Cambridge University says that two notebooks written by Charles Darwin with his ideas about evolution have been stolen. Witnesses described a suspect who started walking on all fours, then walked in a crouch, and finally walked upright.
How I wrote it:
I thought I could write a joke about this topic pretty easily because the two topic handles–“Charles Darwin” and “stolen”–seemed to have enough associations to link into punch lines.
I started with my Punch Line Maker #4: “Find a play on words in the topic.” I tried using wordplay to link one association of “Charles Darwin,” namely “evolution,” to an association of “stolen,” namely “theory of the crime.” The result was a joke that ended something like, “At first the police thought it was an inside job but their theory evolved.”
But I didn’t think that joke would be clear enough because “their theory evolved” seemed a little too far away from “theory of evolution.”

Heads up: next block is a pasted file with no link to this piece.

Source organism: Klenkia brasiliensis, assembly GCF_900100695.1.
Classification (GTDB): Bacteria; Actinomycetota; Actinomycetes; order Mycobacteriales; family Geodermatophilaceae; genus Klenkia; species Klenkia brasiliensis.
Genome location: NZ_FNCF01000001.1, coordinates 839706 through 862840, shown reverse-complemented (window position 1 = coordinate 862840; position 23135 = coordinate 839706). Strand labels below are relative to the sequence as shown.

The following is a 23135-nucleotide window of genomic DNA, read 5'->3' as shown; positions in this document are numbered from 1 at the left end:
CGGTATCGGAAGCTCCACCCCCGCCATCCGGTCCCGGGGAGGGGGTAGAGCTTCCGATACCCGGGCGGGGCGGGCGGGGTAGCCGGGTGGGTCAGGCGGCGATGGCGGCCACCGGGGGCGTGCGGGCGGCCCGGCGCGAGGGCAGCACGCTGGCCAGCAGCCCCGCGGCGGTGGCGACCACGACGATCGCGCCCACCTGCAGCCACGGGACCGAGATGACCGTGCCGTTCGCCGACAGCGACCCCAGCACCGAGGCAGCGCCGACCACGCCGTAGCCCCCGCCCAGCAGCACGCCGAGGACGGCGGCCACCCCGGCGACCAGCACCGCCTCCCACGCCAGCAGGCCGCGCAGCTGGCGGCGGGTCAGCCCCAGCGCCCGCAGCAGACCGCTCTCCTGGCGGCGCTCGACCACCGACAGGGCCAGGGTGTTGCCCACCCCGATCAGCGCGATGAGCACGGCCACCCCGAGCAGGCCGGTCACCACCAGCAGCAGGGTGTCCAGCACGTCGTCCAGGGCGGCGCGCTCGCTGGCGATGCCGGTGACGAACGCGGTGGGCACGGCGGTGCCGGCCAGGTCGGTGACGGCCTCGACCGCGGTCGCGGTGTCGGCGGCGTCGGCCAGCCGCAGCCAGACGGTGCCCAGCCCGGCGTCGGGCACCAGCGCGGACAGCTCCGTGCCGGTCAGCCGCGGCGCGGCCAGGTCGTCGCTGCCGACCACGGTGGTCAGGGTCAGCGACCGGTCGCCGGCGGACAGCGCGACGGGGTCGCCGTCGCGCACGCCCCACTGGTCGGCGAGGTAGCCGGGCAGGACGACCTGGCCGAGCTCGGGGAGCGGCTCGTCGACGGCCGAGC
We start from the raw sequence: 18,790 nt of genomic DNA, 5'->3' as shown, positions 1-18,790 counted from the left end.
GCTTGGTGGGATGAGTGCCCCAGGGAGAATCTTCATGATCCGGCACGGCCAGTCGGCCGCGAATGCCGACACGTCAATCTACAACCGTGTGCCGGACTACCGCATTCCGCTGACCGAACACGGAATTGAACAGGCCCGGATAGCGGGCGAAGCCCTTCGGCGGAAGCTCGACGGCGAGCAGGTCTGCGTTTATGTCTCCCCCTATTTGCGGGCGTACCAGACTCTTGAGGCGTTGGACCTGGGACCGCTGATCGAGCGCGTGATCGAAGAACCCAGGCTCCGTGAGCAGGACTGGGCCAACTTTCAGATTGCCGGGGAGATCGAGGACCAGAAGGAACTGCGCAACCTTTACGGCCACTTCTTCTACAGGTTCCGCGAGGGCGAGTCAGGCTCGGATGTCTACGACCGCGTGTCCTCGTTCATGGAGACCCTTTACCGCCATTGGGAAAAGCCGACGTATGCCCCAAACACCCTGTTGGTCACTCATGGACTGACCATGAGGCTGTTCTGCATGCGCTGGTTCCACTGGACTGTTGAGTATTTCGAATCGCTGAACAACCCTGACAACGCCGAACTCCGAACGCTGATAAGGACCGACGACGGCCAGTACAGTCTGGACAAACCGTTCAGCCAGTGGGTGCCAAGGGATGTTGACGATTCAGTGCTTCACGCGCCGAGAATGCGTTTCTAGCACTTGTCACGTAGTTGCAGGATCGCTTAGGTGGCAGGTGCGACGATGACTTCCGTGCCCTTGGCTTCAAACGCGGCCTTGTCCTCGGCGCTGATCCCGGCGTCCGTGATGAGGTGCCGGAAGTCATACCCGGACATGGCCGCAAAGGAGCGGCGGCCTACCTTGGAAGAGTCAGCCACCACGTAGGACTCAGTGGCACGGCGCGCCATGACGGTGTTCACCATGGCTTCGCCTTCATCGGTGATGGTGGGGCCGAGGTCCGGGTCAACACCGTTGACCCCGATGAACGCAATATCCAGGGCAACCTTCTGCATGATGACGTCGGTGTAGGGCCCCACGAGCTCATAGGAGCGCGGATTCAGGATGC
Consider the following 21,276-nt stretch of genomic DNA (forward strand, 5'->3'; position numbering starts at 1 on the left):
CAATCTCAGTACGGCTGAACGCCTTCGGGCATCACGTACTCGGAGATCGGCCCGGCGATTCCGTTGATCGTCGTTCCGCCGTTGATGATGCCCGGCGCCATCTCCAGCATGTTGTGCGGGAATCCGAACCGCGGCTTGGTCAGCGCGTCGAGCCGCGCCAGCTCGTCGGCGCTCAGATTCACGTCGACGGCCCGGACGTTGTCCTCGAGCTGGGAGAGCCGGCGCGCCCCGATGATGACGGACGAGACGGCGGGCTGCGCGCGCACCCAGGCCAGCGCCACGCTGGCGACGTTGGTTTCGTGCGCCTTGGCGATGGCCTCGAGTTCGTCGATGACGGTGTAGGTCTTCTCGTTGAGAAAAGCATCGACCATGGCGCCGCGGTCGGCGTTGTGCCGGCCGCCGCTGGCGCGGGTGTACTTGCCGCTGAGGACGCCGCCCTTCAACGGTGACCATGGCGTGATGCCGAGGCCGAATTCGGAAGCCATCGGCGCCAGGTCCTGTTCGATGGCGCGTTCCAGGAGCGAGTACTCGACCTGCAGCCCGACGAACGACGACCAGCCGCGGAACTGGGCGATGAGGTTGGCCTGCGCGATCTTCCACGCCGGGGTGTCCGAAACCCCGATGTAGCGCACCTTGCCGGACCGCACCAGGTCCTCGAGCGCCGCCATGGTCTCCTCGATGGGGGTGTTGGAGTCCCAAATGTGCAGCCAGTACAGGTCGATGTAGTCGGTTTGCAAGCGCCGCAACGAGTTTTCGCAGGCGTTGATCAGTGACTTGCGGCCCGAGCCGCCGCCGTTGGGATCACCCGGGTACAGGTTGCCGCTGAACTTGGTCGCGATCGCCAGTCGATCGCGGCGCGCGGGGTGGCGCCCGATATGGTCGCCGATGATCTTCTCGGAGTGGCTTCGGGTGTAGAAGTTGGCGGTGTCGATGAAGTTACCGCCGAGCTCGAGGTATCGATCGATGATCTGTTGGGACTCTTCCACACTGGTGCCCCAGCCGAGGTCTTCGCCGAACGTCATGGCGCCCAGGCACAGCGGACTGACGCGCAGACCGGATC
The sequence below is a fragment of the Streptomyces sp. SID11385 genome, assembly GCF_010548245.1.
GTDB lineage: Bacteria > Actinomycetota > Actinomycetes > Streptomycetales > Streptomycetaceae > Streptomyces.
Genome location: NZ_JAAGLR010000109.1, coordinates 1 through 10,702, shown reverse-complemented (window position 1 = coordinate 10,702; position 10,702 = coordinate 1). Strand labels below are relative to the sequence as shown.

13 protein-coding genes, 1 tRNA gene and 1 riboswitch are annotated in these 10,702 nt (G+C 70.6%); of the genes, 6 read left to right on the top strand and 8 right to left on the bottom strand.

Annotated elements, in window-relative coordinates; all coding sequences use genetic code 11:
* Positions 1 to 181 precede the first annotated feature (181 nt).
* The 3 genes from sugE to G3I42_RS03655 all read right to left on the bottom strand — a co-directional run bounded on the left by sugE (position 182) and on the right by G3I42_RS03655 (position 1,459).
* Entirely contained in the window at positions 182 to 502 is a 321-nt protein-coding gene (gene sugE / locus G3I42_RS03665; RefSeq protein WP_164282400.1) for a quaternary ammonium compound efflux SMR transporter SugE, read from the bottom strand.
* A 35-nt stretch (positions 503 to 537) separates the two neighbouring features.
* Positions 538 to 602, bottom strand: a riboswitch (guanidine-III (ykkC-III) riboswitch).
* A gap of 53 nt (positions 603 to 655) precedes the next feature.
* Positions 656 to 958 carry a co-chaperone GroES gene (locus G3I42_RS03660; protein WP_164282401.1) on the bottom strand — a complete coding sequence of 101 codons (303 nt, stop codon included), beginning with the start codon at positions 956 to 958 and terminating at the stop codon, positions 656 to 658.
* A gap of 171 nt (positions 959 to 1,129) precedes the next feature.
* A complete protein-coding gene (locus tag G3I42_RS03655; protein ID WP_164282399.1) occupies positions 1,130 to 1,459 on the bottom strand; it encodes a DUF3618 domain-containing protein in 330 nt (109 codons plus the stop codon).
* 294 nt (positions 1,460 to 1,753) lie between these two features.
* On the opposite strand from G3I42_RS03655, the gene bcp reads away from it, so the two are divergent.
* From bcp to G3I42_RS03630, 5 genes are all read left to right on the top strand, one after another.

Then I started wondering whether “theory of evolution” was even the correct term. So I Googled it. When I did, this well-known illustration caught my eye:
And that illustration pointed me toward my Punch Line Maker #5: Visualize the topic. I wrote a punch line that links that pictorial representation of “evolution” to an association of “stolen,” “eyewitness description.”
Even though that illustration depicts five walking creatures, I only described three of them in my punch line because of my Joke Maximizer #10: Use the Rule of Three.
My original topic sentence didn’t include the word “evolution” so I went back and added it. That’s because the audience needs that concept firmly in their heads in order to make the mental connection to the walking creature illustration.